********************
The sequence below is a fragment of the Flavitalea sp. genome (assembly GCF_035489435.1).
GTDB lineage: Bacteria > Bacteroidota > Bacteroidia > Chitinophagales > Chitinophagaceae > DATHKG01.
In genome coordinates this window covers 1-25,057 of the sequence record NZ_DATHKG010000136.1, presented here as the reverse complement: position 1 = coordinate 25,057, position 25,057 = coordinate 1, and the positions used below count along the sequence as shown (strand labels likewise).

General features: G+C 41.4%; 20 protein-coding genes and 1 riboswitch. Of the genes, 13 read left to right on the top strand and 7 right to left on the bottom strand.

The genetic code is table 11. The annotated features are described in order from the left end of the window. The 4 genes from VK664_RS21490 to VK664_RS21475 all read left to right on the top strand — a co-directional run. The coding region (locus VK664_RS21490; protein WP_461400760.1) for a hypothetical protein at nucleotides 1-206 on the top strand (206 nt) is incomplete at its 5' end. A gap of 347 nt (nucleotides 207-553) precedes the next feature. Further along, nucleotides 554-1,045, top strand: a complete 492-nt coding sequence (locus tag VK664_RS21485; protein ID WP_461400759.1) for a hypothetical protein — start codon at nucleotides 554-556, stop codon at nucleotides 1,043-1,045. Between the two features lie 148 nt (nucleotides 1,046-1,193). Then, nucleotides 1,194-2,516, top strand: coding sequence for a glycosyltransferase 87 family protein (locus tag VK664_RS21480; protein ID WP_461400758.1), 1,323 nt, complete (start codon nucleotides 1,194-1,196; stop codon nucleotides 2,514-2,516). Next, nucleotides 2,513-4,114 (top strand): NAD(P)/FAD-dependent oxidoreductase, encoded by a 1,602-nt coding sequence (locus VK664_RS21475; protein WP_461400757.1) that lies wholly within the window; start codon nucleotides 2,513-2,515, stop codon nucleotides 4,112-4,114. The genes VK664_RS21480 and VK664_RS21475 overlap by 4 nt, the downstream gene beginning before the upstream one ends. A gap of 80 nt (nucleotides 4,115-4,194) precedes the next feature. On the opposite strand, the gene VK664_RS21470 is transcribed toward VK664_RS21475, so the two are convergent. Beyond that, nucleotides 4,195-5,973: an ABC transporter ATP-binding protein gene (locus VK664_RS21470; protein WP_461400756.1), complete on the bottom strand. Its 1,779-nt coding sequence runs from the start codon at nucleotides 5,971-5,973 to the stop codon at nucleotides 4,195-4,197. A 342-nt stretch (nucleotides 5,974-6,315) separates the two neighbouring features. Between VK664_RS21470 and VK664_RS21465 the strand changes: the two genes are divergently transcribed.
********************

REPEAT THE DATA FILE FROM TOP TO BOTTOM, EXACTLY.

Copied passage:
The sequence below is a fragment of the Flavitalea sp. genome (assembly GCF_035489435.1).
GTDB lineage: Bacteria > Bacteroidota > Bacteroidia > Chitinophagales > Chitinophagaceae > DATHKG01.
In genome coordinates this window covers 1-25,057 of the sequence record NZ_DATHKG010000136.1, presented here as the reverse complement: position 1 = coordinate 25,057, position 25,057 = coordinate 1, and the positions used below count along the sequence as shown (strand labels likewise).

General features: G+C 41.4%; 20 protein-coding genes and 1 riboswitch. Of the genes, 13 read left to right on the top strand and 7 right to left on the bottom strand.

The genetic code is table 11. The annotated features are described in order from the left end of the window. The 4 genes from VK664_RS21490 to VK664_RS21475 all read left to right on the top strand — a co-directional run. The coding region (locus VK664_RS21490; protein WP_461400760.1) for a hypothetical protein at nucleotides 1-206 on the top strand (206 nt) is incomplete at its 5' end. A gap of 347 nt (nucleotides 207-553) precedes the next feature. Further along, nucleotides 554-1,045, top strand: a complete 492-nt coding sequence (locus tag VK664_RS21485; protein ID WP_461400759.1) for a hypothetical protein — start codon at nucleotides 554-556, stop codon at nucleotides 1,043-1,045. Between the two features lie 148 nt (nucleotides 1,046-1,193). Then, nucleotides 1,194-2,516, top strand: coding sequence for a glycosyltransferase 87 family protein (locus tag VK664_RS21480; protein ID WP_461400758.1), 1,323 nt, complete (start codon nucleotides 1,194-1,196; stop codon nucleotides 2,514-2,516). Next, nucleotides 2,513-4,114 (top strand): NAD(P)/FAD-dependent oxidoreductase, encoded by a 1,602-nt coding sequence (locus VK664_RS21475; protein WP_461400757.1) that lies wholly within the window; start codon nucleotides 2,513-2,515, stop codon nucleotides 4,112-4,114. The genes VK664_RS21480 and VK664_RS21475 overlap by 4 nt, the downstream gene beginning before the upstream one ends. A gap of 80 nt (nucleotides 4,115-4,194) precedes the next feature. On the opposite strand, the gene VK664_RS21470 is transcribed toward VK664_RS21475, so the two are convergent. Beyond that, nucleotides 4,195-5,973: an ABC transporter ATP-binding protein gene (locus VK664_RS21470; protein WP_461400756.1), complete on the bottom strand. Its 1,779-nt coding sequence runs from the start codon at nucleotides 5,971-5,973 to the stop codon at nucleotides 4,195-4,197. A 342-nt stretch (nucleotides 5,974-6,315) separates the two neighbouring features. Between VK664_RS21470 and VK664_RS21465 the strand changes: the two genes are divergently transcribed.